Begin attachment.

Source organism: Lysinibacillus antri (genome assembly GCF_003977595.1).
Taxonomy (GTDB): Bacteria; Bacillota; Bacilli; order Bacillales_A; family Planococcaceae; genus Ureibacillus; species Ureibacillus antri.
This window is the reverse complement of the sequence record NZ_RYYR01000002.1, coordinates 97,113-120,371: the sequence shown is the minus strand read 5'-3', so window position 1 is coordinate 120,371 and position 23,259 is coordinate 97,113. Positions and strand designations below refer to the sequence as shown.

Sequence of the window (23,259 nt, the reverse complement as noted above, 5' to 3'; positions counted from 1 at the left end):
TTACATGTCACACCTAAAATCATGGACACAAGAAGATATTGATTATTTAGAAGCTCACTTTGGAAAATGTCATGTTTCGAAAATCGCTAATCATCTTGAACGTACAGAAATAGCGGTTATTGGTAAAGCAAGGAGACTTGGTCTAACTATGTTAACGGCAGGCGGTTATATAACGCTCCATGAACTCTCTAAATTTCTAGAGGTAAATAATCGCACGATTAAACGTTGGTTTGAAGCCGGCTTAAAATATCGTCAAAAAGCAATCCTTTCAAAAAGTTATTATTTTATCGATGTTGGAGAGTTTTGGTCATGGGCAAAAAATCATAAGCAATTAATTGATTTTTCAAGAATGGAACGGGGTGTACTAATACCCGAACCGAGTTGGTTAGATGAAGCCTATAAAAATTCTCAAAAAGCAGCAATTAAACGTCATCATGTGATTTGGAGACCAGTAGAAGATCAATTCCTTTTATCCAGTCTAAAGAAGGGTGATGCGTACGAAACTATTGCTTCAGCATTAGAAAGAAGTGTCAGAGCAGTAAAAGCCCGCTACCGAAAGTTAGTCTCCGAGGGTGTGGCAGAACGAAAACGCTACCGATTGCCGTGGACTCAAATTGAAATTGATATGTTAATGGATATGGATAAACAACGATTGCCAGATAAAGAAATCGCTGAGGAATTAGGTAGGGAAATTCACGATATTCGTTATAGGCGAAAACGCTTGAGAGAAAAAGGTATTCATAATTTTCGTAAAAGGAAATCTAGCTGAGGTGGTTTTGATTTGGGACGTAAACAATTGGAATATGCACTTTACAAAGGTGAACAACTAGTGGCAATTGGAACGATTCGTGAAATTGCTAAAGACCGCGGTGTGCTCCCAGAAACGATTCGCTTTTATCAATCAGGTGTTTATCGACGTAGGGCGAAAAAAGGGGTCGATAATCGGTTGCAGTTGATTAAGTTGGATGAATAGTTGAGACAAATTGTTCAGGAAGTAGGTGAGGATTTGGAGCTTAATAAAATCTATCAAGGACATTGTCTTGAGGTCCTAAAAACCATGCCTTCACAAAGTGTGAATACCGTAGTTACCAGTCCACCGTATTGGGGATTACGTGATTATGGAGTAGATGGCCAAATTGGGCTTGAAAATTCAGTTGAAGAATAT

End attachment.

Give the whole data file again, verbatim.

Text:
Source organism: Lysinibacillus antri (genome assembly GCF_003977595.1).
Taxonomy (GTDB): Bacteria; Bacillota; Bacilli; order Bacillales_A; family Planococcaceae; genus Ureibacillus; species Ureibacillus antri.
This window is the reverse complement of the sequence record NZ_RYYR01000002.1, coordinates 97,113-120,371: the sequence shown is the minus strand read 5'-3', so window position 1 is coordinate 120,371 and position 23,259 is coordinate 97,113. Positions and strand designations below refer to the sequence as shown.

Sequence of the window (23,259 nt, the reverse complement as noted above, 5' to 3'; positions counted from 1 at the left end):
TTACATGTCACACCTAAAATCATGGACACAAGAAGATATTGATTATTTAGAAGCTCACTTTGGAAAATGTCATGTTTCGAAAATCGCTAATCATCTTGAACGTACAGAAATAGCGGTTATTGGTAAAGCAAGGAGACTTGGTCTAACTATGTTAACGGCAGGCGGTTATATAACGCTCCATGAACTCTCTAAATTTCTAGAGGTAAATAATCGCACGATTAAACGTTGGTTTGAAGCCGGCTTAAAATATCGTCAAAAAGCAATCCTTTCAAAAAGTTATTATTTTATCGATGTTGGAGAGTTTTGGTCATGGGCAAAAAATCATAAGCAATTAATTGATTTTTCAAGAATGGAACGGGGTGTACTAATACCCGAACCGAGTTGGTTAGATGAAGCCTATAAAAATTCTCAAAAAGCAGCAATTAAACGTCATCATGTGATTTGGAGACCAGTAGAAGATCAATTCCTTTTATCCAGTCTAAAGAAGGGTGATGCGTACGAAACTATTGCTTCAGCATTAGAAAGAAGTGTCAGAGCAGTAAAAGCCCGCTACCGAAAGTTAGTCTCCGAGGGTGTGGCAGAACGAAAACGCTACCGATTGCCGTGGACTCAAATTGAAATTGATATGTTAATGGATATGGATAAACAACGATTGCCAGATAAAGAAATCGCTGAGGAATTAGGTAGGGAAATTCACGATATTCGTTATAGGCGAAAACGCTTGAGAGAAAAAGGTATTCATAATTTTCGTAAAAGGAAATCTAGCTGAGGTGGTTTTGATTTGGGACGTAAACAATTGGAATATGCACTTTACAAAGGTGAACAACTAGTGGCAATTGGAACGATTCGTGAAATTGCTAAAGACCGCGGTGTGCTCCCAGAAACGATTCGCTTTTATCAATCAGGTGTTTATCGACGTAGGGCGAAAAAAGGGGTCGATAATCGGTTGCAGTTGATTAAGTTGGATGAATAGTTGAGACAAATTGTTCAGGAAGTAGGTGAGGATTTGGAGCTTAATAAAATCTATCAAGGACATTGTCTTGAGGTCCTAAAAACCATGCCTTCACAAAGTGTGAATACCGTAGTTACCAGTCCACCGTATTGGGGATTACGTGATTATGGAGTAGATGGCCAAATTGGGCTTGAAAATTCAGTTGAAGAATAT